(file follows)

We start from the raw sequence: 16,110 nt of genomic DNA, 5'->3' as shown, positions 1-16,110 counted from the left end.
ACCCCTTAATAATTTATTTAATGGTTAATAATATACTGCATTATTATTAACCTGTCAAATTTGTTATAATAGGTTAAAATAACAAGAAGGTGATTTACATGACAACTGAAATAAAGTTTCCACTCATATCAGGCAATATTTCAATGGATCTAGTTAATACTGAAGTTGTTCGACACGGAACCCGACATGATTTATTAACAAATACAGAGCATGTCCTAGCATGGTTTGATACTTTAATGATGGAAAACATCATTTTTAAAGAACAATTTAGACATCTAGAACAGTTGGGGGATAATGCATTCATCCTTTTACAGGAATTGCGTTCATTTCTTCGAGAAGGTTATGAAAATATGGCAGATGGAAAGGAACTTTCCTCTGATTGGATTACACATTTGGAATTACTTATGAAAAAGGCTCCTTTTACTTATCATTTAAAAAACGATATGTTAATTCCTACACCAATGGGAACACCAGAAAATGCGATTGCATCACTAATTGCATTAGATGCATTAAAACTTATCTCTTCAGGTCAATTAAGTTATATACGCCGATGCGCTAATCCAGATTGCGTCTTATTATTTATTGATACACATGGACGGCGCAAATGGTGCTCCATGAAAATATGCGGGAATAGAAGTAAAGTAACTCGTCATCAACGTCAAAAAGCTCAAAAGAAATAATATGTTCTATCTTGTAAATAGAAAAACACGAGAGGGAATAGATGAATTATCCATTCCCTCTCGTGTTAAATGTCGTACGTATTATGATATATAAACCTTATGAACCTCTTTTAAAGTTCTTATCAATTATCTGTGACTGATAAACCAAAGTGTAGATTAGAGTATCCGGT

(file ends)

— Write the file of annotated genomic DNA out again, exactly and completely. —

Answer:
We start from the raw sequence: 16,110 nt of genomic DNA, 5'->3' as shown, positions 1-16,110 counted from the left end.
ACCCCTTAATAATTTATTTAATGGTTAATAATATACTGCATTATTATTAACCTGTCAAATTTGTTATAATAGGTTAAAATAACAAGAAGGTGATTTACATGACAACTGAAATAAAGTTTCCACTCATATCAGGCAATATTTCAATGGATCTAGTTAATACTGAAGTTGTTCGACACGGAACCCGACATGATTTATTAACAAATACAGAGCATGTCCTAGCATGGTTTGATACTTTAATGATGGAAAACATCATTTTTAAAGAACAATTTAGACATCTAGAACAGTTGGGGGATAATGCATTCATCCTTTTACAGGAATTGCGTTCATTTCTTCGAGAAGGTTATGAAAATATGGCAGATGGAAAGGAACTTTCCTCTGATTGGATTACACATTTGGAATTACTTATGAAAAAGGCTCCTTTTACTTATCATTTAAAAAACGATATGTTAATTCCTACACCAATGGGAACACCAGAAAATGCGATTGCATCACTAATTGCATTAGATGCATTAAAACTTATCTCTTCAGGTCAATTAAGTTATATACGCCGATGCGCTAATCCAGATTGCGTCTTATTATTTATTGATACACATGGACGGCGCAAATGGTGCTCCATGAAAATATGCGGGAATAGAAGTAAAGTAACTCGTCATCAACGTCAAAAAGCTCAAAAGAAATAATATGTTCTATCTTGTAAATAGAAAAACACGAGAGGGAATAGATGAATTATCCATTCCCTCTCGTGTTAAATGTCGTACGTATTATGATATATAAACCTTATGAACCTCTTTTAAAGTTCTTATCAATTATCTGTGACTGATAAACCAAAGTGTAGATTAGAGTATCCGGT